2. Description of the Method

Consider an array of an even number of isotropic elements that are equally spaced by . For sum beam pattern, the relation between antenna’s radiation and its corresponding element excitation can be written asand, for difference beam pattern, this relation can be given bywhere , representing the wavelength in free space, , representing the angle with respect to the direction normal to the array axis, and and are two separate sets of the excitation coefficients belonging to the corresponding sum and difference beam patterns, respectively.

It can be seen from these two equations that the element excitations and and their array patterns and are related together through FFT algorithm. In order to apply FFT, the antenna array is assumed to be linear with equally spaced elements. By using these relationships in an iterative manner with some constraints enforcing on the element excitation and sidelobe level, the required goal can be achieved. Specifically, we wish to calculate the coefficients, and , so that the corresponding sum and difference beam patterns have a prescribed sidelobe requirements and, at the same time, these two sets have a number of common element excitations. To design such antenna patterns we adopted an iterative fast Fourier transform method [13, 14]. First, we started to calculate the sum and difference patterns assuming some initial values for the coefficients, and (i.e., for we used uniform excitation and for we used odd linear excitation). Since we are using amplitude-only synthesis, the phase of the element excitation is unchanged and thus its value is made to be equal to that of the initial excitation.

As we mentioned earlier, for linear arrays with equally spaced elements, the radiation pattern and its corresponding element excitation are related together by an inverse Fourier transformation. The algorithm starts by updating the sum and difference patterns of the corresponding initial excitations in an iterative manner using 4096-point inverse FFT. During each update, only the sidelobe values that exceed the prescribed sidelobe are modified, and the other sidelobe values are left unchanged. After this modification, a direct 4096-point FFT is performed on the adapted sum and difference patterns to get two new sets of the excitation coefficients and . Note that the length of vectors and is extended using zero padding. Then, from those 4096 excitation coefficients, only the samples belonging to the array are retained.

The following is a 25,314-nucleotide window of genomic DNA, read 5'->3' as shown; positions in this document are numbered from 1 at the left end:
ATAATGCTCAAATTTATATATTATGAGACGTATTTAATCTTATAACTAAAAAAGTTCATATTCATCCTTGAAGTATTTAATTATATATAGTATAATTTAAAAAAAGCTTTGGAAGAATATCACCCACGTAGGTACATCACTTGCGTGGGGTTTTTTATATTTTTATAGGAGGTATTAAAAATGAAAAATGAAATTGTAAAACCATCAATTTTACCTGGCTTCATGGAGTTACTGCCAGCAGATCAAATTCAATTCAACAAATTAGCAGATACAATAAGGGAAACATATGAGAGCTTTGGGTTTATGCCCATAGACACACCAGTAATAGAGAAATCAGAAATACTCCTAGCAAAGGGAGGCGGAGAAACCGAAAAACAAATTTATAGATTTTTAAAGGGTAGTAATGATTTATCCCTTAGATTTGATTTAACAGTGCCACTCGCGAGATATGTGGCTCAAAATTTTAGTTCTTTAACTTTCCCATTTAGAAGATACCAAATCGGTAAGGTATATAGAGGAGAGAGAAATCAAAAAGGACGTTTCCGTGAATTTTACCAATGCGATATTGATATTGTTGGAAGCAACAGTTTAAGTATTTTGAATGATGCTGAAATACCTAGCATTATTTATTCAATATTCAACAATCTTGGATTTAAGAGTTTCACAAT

The constraints on the element excitations are performed by replacing the values of a number of the element excitations of the synthesized sum pattern to be equal to that of the synthesized difference pattern.

It is worth mentioning that the constraints are applied to a certain number of element excitations of the corresponding sum pattern (this means that the rest of the element excitations of the synthesized difference pattern remains unchanged). Finally and after applying these element excitation constraints, the fast Fourier transform is performed to get new sum and difference patterns.

3. Simulation Results

To validate the effectiveness and the convergence speed of the described method, a number of numerical experiments have been performed on a 2.4 GHz Laptop equipped with a 4 GB of RAM. In the following examples, the synthesis of equally spaced linear arrays composed of and elements is considered.

As a first example, the iterative FFT algorithm is used to synthesize sum and difference patterns to reach a prescribed sidelobe requirement. In this case, the required sidelobe level of both patterns is chosen to be −24 dB. Note that, in this example, none of the constraints have been applied to the element excitation, that is, and have no common excitation. The results are shown in Figure 1. This figure also shows the corresponding element excitations for both patterns. Clearly, implementing such antenna with these two separate excitations (i.e., no common excitations) requires a considerable complexity in the feeding network. More importantly, these two excitations tend to be approximately equal at the side elements of the array. This feature can be highly exploited in the proposed method as can be seen in the following examples.